I sure would like to get Canada Anemone (A. canadensis) going in my garden. I tried broadcasting seed without success, so maybe I should try plants. But then rabbits would probably eat them. (As I'm writing this, I just watched a rabbit take down a Wild Bergamot (Monarda fistulosa)--a plant they're not supposed to I planted last summer and one of several the rabbits have eaten recently. Before you suggest rabbit repellents, frankly, I've tried them all, and the only thing that works here is caging, but I can't cage my entire garden.)

bee on potentilla

Anyway...on to this beautiful bee on Potentilla (I'm not sure which species). The pollen on the bee's legs matches the pollen on the flower's anthers.

new jersey tea

Ah, yes, New Jersey Tea (Ceanothus americanus). I tried this, and of course it was caged, but it never took off. Maybe I should try it again, in a different spot.

fly on grass

A cute little hoverfly on tall grass (I think this is a Bromus species).

shasta daisy

A large Shasta Daisy (Leucanthemum spp.) near the stream. Yes, I could find a place for these in my garden.

blue flag iris

The highlight of my hike, in addition to the butterflies, was seeing a large number of native Blue Flag Irises (Iris virginica var. shrevei) in bloom. They truly are graceful and lovely.

As I battle the rabbits, and struggle with my "edge" garden, I'm trying to appreciate the biodiversity that happens in transition habitats--where prairies meet woodlands, wetlands meet dry woods, sun meets shade. These are tough conditions. Plants that thrive here must adapt to wet years and dry years, dappled and unpredictable light, and competition from a wide range of plants. We can learn a lot from these adaptable plants.

May 31, 2020

Think on These Things

swallowtail 4

Every year about this time, the Dwarf Korean Lilacs (Syringa meyeri) perfume the neighborhood, and the butterflies really start to congregate in the garden. I've seen a couple of monarchs and several tiger swallowtails. This female swallowtail had my heart aflutter because it was right outside the kitchen window and I was able to grab my camera fast and get a few shots (though through a screen). Something didn't seem quite right, though.

swallowtail 1

It wasn't until I downloaded the photos from my camera memory card that I realized she had two severely damaged wings. Her tails were completely gone. Wow, something must have tried to take a bite?

swallowtail 3

Yesterday was a very sad day for so many reasons. The country and the world are sick and hurting and grieving. It's been hard to move forward.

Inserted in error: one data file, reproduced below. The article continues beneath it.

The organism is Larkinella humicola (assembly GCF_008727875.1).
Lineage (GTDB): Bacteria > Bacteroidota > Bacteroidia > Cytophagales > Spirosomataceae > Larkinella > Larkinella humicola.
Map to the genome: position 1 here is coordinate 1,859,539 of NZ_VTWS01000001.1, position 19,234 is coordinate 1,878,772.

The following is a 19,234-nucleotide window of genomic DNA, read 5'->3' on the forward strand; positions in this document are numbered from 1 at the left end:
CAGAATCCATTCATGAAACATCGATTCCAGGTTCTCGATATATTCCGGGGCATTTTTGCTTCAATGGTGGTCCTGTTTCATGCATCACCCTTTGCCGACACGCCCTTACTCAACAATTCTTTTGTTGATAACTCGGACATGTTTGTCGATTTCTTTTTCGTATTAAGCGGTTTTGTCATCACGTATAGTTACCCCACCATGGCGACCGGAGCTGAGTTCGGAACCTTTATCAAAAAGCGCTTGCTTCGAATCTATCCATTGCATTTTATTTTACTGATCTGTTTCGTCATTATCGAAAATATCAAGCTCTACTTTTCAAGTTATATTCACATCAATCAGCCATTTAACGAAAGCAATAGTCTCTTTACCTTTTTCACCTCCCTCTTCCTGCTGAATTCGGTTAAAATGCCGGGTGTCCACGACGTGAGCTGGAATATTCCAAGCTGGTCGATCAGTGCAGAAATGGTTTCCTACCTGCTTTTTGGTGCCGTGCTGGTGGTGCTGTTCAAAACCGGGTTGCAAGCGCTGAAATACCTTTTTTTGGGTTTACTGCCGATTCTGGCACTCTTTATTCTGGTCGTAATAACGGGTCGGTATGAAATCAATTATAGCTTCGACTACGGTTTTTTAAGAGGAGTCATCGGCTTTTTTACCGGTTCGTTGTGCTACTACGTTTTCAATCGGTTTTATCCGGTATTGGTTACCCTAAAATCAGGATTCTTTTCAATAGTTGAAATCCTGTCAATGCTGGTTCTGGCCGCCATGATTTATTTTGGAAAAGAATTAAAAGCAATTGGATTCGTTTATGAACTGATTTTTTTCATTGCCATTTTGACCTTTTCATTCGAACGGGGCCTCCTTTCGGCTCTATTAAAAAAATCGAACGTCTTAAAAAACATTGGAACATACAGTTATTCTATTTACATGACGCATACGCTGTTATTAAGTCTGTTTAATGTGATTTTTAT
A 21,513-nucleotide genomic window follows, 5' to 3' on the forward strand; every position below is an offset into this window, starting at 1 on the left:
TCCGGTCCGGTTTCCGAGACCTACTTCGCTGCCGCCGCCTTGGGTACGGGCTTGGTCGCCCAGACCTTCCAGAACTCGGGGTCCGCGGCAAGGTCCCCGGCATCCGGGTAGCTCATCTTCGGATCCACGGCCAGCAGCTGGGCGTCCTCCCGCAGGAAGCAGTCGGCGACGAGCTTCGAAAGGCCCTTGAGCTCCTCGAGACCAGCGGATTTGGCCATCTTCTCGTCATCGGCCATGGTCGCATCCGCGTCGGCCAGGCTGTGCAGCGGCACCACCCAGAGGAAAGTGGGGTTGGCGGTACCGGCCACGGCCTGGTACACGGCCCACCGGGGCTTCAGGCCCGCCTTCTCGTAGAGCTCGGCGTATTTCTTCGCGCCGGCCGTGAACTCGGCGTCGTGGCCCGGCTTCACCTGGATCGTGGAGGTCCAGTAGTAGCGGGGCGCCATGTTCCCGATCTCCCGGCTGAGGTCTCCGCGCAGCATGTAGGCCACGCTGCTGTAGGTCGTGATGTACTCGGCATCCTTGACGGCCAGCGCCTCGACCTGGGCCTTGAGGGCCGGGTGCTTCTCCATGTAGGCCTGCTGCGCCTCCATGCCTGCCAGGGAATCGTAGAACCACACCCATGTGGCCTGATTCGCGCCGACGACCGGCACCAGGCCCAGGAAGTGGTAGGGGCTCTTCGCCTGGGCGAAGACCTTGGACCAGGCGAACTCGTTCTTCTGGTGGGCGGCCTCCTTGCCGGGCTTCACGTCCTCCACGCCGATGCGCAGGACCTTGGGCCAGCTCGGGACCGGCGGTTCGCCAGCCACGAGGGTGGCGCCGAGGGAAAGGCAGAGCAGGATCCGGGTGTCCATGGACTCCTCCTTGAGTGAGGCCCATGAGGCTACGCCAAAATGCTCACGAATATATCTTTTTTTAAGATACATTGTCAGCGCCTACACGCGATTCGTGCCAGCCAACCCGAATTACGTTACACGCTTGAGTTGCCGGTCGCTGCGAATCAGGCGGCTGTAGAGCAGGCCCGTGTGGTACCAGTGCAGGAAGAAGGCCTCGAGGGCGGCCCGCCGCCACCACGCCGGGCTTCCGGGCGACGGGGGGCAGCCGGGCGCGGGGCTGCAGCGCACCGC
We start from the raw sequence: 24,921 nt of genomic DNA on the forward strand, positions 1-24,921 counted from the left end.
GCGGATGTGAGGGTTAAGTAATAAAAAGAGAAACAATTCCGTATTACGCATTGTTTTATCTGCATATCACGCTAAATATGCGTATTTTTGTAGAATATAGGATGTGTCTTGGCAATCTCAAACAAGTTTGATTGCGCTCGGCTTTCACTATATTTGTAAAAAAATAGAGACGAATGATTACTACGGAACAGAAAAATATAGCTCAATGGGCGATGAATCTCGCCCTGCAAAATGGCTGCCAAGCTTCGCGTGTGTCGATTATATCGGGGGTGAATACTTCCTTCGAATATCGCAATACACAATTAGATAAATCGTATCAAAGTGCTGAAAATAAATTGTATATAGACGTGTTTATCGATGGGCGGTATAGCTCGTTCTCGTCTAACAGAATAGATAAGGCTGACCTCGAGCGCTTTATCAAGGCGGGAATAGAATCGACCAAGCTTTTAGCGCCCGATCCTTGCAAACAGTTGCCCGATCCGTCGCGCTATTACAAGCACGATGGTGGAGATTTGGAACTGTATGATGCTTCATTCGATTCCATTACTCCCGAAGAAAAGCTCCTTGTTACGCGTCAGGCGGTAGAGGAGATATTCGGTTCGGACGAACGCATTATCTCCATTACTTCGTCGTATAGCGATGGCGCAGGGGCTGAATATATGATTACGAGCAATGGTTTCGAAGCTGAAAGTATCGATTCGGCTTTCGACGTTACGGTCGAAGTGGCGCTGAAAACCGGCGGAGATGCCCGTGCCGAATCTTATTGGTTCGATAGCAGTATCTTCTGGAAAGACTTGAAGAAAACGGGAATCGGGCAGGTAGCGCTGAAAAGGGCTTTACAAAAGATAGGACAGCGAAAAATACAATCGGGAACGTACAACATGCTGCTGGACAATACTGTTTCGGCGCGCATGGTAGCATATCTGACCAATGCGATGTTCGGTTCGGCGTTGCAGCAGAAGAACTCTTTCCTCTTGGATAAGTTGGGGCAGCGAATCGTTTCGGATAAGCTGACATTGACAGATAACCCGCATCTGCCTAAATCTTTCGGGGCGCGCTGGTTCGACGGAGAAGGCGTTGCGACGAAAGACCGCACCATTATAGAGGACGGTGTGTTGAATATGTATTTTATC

swallowtail 2

This persistent, beautiful survivor provided a sign of hope.

swallowtail 5

On a difficult day, it was helpful to think on this simple thing.

"Whatsoever things are true, whatsoever things are honest, whatsoever things are just, whatsoever things are pure, whatsoever things are lovely, whatsoever things are of good report, if there be any virtue, and if there be any praise, think on these things."    ~Philippians 4:8 KJV

May 05, 2020

Bluebells, Bumble Bees, and Bunnies

bluebells 2

Last week, during a hike at a favorite local state park, I noticed a beautiful patch of Virginia Bluebells (Mertensia virginica). This plant is native to most of Eastern North America and is beloved by many ... gardeners and nature-lovers, alike. This little patch I discovered was noteworthy, both because of its beauty and because it was the only patch I saw that day after hiking in a large area.

bluebells 1

Based on my own experience with Virginia Bluebells, I immediately formed a hypothesis. This patch was near the parking lot. Could it be that Mertensia has trouble establishing elsewhere in the park because of rabbits? Perhaps the rabbits tend to shy away from the busy parking lot area.

bluebells destroyed

My theory was based on many years of trying to get Virginia Bluebells established in my own garden. I do have several patches still growing at home--plants I started from seed several years ago. But the one year they did bloom, the rabbits chewed them to bits just as they were blooming. This year, I don't see any buds, for some reason, although I've caged the plants from the bunnies.

bluebells 3

In any case, if you DON'T have a rabbit problem or you have a protected area in your garden, Mertensia virginica is an excellent plant to support native bumble bees. The plant blooms just as the queens are getting active in the spring and looking for early pollen and nectar sources. On this beautiful patch at the state park, I observed a resting queen.

bumble 1

I've noticed many lethargic queens lately, during walks around the block and resting in unusual locations.

bumble 2

Like this one in a dangerous spot on the front porch. I don't usually interfere with nature, but I very carefully lifted her with a piece of light cardboard and placed her near some blooming flowers. I'm a little worried about the bumble bee queens this spring, because of how cool our weather has been lately, with at least one frost/freeze in the forecast this week. Blooming plants are still rather scarce.

bluebells 4

The Xerces Society for Invertebrate Conservation recently published this excellent article on Five Ways to Support Queen Bumble Bees. Native plants like Virginia Bluebells definitely play an important role--one of many reasons these beautiful blooms are worth protecting from hungry bunnies.

April 22, 2020

White Trout Lilies for Wildflower Wednesday

trout lily 1

Last spring, while hiking in a favorite county park, I happened upon a colony of White Trout Lilies (Erythronium albidum). I'd been to that park dozens (100s?) of times over the years, but I hadn't visited that sweet little section during the early spring, until last year. What a beautiful sight to see--the forest floor was literally carpeted with the dainty white blooms.